After a number of significant developments, Ridgeline is far better positioned than it was last year. First, it acquired 100% of the global rights for its technology for just less than 35 million shares. This was expected, but still a milestone for the company. Second, the company added a strong new CFO and a new COO as well as a Fortune 500 director. Third, the company set up a fully operational commercial facility with EOG Resources in New Mexico, which we visited earlier this year.
Ridgeline also finalized an agreement to purchase an industrial wastewater pretreatment facility in Los Angeles, where it's currently treating industrial wastewater streams. Although this application doesn't get the same attention as the company's work in the oil and gas space, it has more profitable margins that are multiples of what is seen in oil and gas. And the near- and mid-term revenue growth from the facility should underpin Ridgeline stock at a higher price.
Lastly, the company started manufacturing its water storage units, which are bladder-and-manifold systems. The growth of competitor company Poseidon Concepts Corp. (PSN:TSX) has shown that the market for water storage in the oil and gas industry is massive. Ridgeline's storage system may not have the same growth, but we do expect it to be a significant contributor to sales and profits as it is rolled out.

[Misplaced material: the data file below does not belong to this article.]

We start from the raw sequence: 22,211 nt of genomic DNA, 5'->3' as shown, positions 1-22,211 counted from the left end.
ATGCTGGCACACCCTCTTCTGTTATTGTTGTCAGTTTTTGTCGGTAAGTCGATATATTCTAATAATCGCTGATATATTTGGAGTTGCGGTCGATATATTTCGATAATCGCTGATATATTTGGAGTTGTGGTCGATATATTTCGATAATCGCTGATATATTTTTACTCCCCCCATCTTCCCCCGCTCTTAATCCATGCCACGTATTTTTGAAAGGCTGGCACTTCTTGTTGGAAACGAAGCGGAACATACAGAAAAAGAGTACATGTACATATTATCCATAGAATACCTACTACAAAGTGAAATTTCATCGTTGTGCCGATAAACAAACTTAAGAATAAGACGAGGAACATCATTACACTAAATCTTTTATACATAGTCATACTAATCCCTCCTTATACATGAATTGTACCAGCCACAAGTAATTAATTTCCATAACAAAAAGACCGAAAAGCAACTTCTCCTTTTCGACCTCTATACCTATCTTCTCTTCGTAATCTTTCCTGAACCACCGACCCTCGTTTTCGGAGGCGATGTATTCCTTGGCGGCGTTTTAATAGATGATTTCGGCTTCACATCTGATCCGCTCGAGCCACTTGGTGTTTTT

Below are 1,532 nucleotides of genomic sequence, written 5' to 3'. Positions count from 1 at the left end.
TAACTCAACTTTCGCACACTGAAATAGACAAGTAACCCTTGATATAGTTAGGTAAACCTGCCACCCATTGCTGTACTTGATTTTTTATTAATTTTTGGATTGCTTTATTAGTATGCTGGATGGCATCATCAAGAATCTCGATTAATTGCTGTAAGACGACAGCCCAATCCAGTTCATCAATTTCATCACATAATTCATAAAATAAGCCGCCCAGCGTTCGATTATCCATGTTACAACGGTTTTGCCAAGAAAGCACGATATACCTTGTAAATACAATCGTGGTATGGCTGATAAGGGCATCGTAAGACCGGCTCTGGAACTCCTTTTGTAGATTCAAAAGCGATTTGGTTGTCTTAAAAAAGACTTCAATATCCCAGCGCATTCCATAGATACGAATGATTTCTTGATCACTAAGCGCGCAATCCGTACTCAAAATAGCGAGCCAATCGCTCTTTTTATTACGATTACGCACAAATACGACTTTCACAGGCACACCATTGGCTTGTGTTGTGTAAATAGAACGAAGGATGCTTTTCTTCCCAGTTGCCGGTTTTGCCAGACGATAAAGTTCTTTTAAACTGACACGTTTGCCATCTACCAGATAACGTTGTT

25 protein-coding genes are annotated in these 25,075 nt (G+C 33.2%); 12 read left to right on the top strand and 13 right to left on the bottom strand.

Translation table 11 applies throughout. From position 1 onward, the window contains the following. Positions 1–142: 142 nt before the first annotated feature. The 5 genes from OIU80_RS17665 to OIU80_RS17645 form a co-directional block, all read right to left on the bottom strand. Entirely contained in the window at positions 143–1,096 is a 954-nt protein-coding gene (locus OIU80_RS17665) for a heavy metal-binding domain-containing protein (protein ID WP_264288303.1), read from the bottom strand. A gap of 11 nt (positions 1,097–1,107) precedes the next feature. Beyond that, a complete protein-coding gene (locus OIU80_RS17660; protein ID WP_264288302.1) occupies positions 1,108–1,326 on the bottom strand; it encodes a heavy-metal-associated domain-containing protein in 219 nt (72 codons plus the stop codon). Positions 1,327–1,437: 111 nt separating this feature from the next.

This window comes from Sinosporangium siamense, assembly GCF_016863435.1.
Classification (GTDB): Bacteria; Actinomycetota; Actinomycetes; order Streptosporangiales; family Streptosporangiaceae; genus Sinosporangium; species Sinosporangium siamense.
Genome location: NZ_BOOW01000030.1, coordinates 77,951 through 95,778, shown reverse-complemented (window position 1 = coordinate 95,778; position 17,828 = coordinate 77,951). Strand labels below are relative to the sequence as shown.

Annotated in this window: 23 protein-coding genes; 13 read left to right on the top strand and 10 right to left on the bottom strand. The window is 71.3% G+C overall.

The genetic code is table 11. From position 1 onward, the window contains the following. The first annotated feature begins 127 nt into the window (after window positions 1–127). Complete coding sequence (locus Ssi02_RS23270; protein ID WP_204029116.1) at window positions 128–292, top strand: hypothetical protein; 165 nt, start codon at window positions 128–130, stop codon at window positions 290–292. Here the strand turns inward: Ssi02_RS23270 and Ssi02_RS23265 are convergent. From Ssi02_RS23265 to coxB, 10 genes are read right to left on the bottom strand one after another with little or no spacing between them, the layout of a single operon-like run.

This treats a huge and growing problem of water usage and disposal when fracking. It is cost competitive with down-hole disposal—if not cheaper—and also allows reuse of the water in the next frack. Not only does it save on the disposal cost but also on water acquisition cost. This is my favorite company and our largest holding.
TER: What are the growth prospects in terms of revenues?
TM: I expect the company will bring in $27 million (M) in the next year, and then $55–70M the following year. This will be a very high-margin business, especially as Ridgeline branches out into industrial wastewater treatment and into its water storage system. The water storage uses bags, as opposed to Poseidon's system, which uses giant "kiddie" pools full of water. Poseidon's system works much better in Alberta, where surface land area is a constraint. The bag system lays flat on the ground and is also fully contained. If land isn't an issue, as in Texas, and where evaporation is a huge issue, such as with the current drought, the bag system presents a very interesting solution to water storage needs.